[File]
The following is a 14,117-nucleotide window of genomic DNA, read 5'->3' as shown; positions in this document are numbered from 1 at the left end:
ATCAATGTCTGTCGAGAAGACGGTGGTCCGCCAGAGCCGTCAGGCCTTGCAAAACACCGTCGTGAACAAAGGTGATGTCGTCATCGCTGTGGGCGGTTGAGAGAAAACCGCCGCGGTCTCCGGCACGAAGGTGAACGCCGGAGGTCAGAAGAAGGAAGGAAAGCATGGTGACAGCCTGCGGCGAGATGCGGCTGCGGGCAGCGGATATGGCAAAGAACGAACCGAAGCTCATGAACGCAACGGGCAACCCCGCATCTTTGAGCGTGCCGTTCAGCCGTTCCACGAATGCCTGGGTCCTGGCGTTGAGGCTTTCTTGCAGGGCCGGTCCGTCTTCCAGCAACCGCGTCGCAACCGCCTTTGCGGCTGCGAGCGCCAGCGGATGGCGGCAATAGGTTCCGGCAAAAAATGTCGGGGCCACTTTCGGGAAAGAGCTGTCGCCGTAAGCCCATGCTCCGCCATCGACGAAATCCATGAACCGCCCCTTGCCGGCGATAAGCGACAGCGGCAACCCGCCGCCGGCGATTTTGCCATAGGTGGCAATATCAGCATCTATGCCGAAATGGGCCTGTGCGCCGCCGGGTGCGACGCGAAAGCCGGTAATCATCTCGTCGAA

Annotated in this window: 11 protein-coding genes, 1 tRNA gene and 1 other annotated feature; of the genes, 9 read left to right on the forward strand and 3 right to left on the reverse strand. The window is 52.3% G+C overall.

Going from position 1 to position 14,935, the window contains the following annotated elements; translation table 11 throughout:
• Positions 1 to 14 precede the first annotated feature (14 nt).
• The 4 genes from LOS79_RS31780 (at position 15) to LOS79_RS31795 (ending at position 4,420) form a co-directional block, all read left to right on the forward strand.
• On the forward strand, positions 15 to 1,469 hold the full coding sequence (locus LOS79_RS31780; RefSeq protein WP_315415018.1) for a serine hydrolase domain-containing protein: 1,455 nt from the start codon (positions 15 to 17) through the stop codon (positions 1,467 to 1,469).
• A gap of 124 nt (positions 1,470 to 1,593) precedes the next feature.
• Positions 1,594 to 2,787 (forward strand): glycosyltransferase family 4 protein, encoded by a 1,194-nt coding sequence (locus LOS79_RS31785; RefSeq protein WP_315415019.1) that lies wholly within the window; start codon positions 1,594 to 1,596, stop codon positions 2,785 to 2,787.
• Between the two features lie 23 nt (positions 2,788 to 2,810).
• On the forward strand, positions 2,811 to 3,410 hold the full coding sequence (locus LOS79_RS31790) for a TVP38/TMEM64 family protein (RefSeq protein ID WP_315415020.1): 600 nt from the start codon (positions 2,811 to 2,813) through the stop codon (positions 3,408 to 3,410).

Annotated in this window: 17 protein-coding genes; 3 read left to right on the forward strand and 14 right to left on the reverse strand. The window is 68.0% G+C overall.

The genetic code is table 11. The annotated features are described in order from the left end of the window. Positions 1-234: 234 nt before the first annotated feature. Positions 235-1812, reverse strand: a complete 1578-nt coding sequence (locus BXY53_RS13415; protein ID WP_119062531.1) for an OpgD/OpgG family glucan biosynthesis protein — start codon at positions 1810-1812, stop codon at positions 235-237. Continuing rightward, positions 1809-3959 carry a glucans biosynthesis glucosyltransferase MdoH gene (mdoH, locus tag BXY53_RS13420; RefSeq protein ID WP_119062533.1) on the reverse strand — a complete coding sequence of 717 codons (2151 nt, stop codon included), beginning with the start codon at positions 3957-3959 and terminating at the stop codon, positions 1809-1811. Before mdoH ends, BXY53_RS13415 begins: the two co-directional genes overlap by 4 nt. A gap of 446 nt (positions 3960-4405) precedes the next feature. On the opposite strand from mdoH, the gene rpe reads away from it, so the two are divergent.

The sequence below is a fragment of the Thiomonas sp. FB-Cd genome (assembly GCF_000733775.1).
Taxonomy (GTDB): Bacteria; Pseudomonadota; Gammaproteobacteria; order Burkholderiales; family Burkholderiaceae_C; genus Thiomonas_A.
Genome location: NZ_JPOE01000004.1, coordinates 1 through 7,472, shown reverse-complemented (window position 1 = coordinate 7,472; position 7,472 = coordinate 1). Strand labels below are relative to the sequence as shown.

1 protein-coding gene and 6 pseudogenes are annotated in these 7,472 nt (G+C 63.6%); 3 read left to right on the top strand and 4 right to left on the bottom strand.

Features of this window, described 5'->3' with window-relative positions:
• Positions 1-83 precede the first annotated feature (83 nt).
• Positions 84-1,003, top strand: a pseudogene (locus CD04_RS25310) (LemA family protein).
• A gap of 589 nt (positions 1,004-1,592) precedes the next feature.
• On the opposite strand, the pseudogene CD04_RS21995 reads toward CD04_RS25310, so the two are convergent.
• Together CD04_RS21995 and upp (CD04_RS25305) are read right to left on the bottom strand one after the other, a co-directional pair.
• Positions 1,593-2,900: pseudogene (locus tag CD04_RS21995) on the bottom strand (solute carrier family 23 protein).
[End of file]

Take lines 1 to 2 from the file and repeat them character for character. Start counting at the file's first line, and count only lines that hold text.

The following is a 14,117-nucleotide window of genomic DNA, read 5'->3' as shown; positions in this document are numbered from 1 at the left end:
ATCAATGTCTGTCGAGAAGACGGTGGTCCGCCAGAGCCGTCAGGCCTTGCAAAACACCGTCGTGAACAAAGGTGATGTCGTCATCGCTGTGGGCGGTTGAGAGAAAACCGCCGCGGTCTCCGGCACGAAGGTGAACGCCGGAGGTCAGAAGAAGGAAGGAAAGCATGGTGACAGCCTGCGGCGAGATGCGGCTGCGGGCAGCGGATATGGCAAAGAACGAACCGAAGCTCATGAACGCAACGGGCAACCCCGCATCTTTGAGCGTGCCGTTCAGCCGTTCCACGAATGCCTGGGTCCTGGCGTTGAGGCTTTCTTGCAGGGCCGGTCCGTCTTCCAGCAACCGCGTCGCAACCGCCTTTGCGGCTGCGAGCGCCAGCGGATGGCGGCAATAGGTTCCGGCAAAAAATGTCGGGGCCACTTTCGGGAAAGAGCTGTCGCCGTAAGCCCATGCTCCGCCATCGACGAAATCCATGAACCGCCCCTTGCCGGCGATAAGCGACAGCGGCAACCCGCCGCCGGCGATTTTGCCATAGGTGGCAATATCAGCATCTATGCCGAAATGGGCCTGTGCGCCGCCGGGTGCGACGCGAAAGCCGGTAATCATCTCGTCGAA